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Plastics Industry Head Says Bill Would ‘Destroy an American Industry’

He says aggressive plastic production cuts will cripple U.S. supply chains and economic progress.


On December 1, members of Congress introduced the Protecting Communities from Plastics Act to address plastic production and alleviate its effects on climate change and the environment.

READ MORE: ExxonMobil Fires Up New Plastics Recycling Facility 

Matt Seaholm, president and CEO of PLASTICS Industry Association, a trade association representing the plastics industry, released a statement the day of the bill’s introduction and voiced his displeasure.

“I’m disappointed but not surprised by the hyperbole contained in this legislation which causes divisiveness in the efforts to come to solutions to environmental challenges,” Seaholm said. 

Seaholm went on to express his desire to work with Congress to reach solutions but criticized the legislation saying it “takes us in the wrong direction” and will “destroy an American industry.” 

On December 15, the U.S. Senate Committee on Environmental and Public Works’ subcommittee on Chemical Safety, Waste Management, Environmental Justice held a hearing titled “Examining the Impact of Plastic Use and Identifying Solutions for Reducing Plastic Waste.”

Seaholm testified at the hearing before the Senate along with Environmental Health Services founder, CEO and chief scientist Pete Myers, Beyond Plastics president Judith Enck and Nexus Circular co-founder and president Eric Hartz. 

Seaholm began his testimony defending plastic use and its impacts. He cited the plastic fibers in airbags, plastic packaging for nutritional services in food deserts, plastic water bottles delivered during hurricanes and pre-sterilized plastic milk collection bags for breast milk storage during the baby formula shortage.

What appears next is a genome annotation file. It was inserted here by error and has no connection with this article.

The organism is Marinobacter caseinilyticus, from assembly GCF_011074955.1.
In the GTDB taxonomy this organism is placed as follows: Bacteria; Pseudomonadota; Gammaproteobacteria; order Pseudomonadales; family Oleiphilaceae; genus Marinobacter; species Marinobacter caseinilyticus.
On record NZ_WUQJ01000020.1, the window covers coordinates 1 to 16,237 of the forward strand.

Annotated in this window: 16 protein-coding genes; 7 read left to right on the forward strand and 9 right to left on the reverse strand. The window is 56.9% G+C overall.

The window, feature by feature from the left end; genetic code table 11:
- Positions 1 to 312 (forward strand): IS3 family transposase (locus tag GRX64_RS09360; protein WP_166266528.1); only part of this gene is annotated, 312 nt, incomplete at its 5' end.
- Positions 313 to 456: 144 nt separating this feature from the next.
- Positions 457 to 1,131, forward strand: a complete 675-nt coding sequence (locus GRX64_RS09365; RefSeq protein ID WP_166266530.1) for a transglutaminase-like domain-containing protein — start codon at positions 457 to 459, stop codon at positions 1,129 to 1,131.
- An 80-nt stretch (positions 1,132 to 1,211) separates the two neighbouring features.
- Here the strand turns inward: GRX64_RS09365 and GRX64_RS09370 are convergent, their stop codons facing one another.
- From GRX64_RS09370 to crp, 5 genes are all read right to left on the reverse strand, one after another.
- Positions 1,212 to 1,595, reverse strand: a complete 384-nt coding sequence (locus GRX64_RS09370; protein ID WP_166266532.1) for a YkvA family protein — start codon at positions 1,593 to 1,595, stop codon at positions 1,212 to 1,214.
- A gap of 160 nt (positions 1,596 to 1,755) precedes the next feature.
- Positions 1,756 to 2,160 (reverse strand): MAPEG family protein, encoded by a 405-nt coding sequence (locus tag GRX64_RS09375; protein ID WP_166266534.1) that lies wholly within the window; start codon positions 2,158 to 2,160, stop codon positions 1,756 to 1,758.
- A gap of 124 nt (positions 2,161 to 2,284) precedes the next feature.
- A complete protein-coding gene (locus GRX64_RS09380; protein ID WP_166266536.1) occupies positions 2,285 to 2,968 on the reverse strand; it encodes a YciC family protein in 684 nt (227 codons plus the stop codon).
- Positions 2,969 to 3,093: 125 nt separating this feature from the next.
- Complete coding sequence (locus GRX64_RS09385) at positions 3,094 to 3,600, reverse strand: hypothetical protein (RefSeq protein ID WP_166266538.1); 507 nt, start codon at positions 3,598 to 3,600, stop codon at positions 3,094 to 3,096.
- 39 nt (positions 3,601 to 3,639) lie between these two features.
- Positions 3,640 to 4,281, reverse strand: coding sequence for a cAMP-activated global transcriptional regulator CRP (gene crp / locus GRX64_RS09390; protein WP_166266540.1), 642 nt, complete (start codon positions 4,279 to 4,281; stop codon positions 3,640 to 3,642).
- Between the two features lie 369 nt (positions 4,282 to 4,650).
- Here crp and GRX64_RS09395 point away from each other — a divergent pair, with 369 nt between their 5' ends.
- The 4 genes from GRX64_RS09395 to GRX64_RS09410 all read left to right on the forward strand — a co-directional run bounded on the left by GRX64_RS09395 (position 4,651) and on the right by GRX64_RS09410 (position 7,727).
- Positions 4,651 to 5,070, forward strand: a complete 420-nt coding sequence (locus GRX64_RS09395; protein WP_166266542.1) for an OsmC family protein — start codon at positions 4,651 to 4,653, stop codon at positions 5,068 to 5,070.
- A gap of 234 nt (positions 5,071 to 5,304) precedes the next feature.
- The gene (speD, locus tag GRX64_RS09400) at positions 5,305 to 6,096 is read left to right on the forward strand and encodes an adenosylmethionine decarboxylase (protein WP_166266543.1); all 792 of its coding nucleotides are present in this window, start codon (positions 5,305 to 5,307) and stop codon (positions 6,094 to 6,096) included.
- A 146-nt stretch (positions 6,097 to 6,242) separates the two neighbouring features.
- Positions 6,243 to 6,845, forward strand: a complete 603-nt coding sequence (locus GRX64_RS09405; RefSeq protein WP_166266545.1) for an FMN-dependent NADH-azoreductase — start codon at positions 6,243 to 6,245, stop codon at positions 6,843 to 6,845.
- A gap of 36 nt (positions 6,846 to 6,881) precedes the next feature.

Seaholm added that plastic had become the preferred material in applications because it uses the least resources for manufacturing and transporting. 

However, Seaholm included that companies cannot recycle enough plastic materials and products because infrastructure has not kept pace. 

While acknowledging that recycling rates in the U.S. are too low, Seaholm presented three policy approaches.

  • Increase investments in critical recycling infrastructure to ensure collection, sortation and processing can keep up with the complexities of all materials.
  • Promote end-market development for plastic resins to ensure demand remains for recycled materials.
  • Encourage innovations in recycling technologies to ensure materials that cannot economically be recovered through traditional methods can still be recycled. 

“Perhaps most importantly, I urge Congress to avoid stifling innovation and promising new technologies,” Seaholm said. 

During the rounds of questioning, Seaholm was asked to respond to a comment from Beyond Plastics president Judith Enck’s testimony that the U.S. needs to cut plastic production by 50% in the next 10 years. Seaholm denied the goal’s probability and said such a decrease would cripple the country’s supply chains and economic progress. 

The proposed Protecting Communities from Plastics Act would create stricter legislation for the plastic production process, including rules for petrochemical plants and the chemical recycling of plastics. 

The legislation would also create targets for plastic source reuse and reduction in the packaging and food service industries. 

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